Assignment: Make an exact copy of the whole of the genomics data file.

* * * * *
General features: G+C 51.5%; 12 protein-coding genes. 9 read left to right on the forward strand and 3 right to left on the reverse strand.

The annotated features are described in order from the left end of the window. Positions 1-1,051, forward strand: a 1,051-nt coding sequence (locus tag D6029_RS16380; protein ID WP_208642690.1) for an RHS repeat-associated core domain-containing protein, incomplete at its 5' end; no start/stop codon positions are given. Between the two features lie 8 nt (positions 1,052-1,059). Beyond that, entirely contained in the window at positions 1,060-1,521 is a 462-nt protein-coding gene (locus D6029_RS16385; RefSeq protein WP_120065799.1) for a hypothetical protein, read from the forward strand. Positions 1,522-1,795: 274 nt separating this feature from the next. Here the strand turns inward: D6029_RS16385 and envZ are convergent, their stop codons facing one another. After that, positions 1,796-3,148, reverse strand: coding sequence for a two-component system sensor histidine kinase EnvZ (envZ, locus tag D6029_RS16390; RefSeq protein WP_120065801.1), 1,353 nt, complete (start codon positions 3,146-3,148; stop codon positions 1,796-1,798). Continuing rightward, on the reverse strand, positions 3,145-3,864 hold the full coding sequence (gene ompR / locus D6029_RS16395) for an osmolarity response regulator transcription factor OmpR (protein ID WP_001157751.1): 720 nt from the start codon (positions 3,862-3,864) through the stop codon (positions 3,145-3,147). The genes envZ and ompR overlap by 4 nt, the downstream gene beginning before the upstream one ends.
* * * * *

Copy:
General features: G+C 51.5%; 12 protein-coding genes. 9 read left to right on the forward strand and 3 right to left on the reverse strand.

The annotated features are described in order from the left end of the window. Positions 1-1,051, forward strand: a 1,051-nt coding sequence (locus tag D6029_RS16380; protein ID WP_208642690.1) for an RHS repeat-associated core domain-containing protein, incomplete at its 5' end; no start/stop codon positions are given. Between the two features lie 8 nt (positions 1,052-1,059). Beyond that, entirely contained in the window at positions 1,060-1,521 is a 462-nt protein-coding gene (locus D6029_RS16385; RefSeq protein WP_120065799.1) for a hypothetical protein, read from the forward strand. Positions 1,522-1,795: 274 nt separating this feature from the next. Here the strand turns inward: D6029_RS16385 and envZ are convergent, their stop codons facing one another. After that, positions 1,796-3,148, reverse strand: coding sequence for a two-component system sensor histidine kinase EnvZ (envZ, locus tag D6029_RS16390; RefSeq protein WP_120065801.1), 1,353 nt, complete (start codon positions 3,146-3,148; stop codon positions 1,796-1,798). Continuing rightward, on the reverse strand, positions 3,145-3,864 hold the full coding sequence (gene ompR / locus D6029_RS16395) for an osmolarity response regulator transcription factor OmpR (protein ID WP_001157751.1): 720 nt from the start codon (positions 3,862-3,864) through the stop codon (positions 3,145-3,147). The genes envZ and ompR overlap by 4 nt, the downstream gene beginning before the upstream one ends.